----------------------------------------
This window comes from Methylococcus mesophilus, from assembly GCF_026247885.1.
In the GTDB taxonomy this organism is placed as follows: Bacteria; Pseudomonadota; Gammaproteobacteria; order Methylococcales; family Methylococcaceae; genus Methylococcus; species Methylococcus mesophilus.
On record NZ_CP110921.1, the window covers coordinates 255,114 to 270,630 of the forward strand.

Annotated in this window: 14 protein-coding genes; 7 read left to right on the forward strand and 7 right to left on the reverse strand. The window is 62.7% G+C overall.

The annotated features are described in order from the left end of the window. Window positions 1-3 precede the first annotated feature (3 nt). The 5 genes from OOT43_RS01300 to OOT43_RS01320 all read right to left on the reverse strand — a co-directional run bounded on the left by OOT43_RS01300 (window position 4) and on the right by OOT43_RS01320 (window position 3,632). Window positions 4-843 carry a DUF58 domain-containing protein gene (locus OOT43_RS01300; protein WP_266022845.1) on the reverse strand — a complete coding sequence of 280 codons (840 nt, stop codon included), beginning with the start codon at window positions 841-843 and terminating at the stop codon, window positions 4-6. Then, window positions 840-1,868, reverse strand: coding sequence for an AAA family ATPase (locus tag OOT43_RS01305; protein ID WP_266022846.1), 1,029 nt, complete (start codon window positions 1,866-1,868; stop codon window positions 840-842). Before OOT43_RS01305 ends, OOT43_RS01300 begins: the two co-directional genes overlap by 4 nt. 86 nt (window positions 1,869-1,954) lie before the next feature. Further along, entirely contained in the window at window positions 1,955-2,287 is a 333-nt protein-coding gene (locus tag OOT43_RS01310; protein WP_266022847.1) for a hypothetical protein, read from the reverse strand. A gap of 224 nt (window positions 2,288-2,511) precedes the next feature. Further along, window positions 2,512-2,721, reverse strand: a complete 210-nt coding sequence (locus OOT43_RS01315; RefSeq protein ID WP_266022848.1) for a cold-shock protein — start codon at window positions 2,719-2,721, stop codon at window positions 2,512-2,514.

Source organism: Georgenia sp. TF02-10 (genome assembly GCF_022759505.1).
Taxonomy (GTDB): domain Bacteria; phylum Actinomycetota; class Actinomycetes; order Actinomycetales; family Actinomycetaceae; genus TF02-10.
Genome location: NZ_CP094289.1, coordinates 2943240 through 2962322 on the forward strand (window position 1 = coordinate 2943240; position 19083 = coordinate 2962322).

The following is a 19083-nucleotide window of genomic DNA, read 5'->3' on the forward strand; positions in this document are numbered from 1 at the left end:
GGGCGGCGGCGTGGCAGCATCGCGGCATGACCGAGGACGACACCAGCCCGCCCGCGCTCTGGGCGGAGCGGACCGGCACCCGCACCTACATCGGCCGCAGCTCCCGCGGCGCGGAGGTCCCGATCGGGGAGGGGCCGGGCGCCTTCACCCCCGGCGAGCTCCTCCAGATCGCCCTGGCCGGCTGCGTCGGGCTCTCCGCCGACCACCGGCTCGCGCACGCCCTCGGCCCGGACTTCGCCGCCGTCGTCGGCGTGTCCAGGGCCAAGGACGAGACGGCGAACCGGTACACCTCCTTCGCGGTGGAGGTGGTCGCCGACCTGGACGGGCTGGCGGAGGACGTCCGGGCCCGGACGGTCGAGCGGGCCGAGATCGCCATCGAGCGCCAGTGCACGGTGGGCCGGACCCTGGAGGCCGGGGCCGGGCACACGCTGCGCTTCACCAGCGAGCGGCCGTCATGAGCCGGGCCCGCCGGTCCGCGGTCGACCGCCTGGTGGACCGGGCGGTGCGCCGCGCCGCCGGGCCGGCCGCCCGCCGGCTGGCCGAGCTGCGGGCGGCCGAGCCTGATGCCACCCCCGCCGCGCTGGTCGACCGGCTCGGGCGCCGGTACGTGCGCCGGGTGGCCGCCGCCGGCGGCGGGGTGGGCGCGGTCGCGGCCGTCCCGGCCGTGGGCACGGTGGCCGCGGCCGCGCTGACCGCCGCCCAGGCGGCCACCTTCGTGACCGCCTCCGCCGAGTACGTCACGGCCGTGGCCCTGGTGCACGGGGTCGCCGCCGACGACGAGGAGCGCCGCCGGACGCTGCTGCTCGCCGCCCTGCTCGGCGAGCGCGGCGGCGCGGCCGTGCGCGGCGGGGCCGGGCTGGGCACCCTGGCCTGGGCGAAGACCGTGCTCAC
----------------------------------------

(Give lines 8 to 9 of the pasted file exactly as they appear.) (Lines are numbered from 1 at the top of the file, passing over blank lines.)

Genome location: NZ_CP094289.1, coordinates 2943240 through 2962322 on the forward strand (window position 1 = coordinate 2943240; position 19083 = coordinate 2962322).

The following is a 19083-nucleotide window of genomic DNA, read 5'->3' on the forward strand; positions in this document are numbered from 1 at the left end: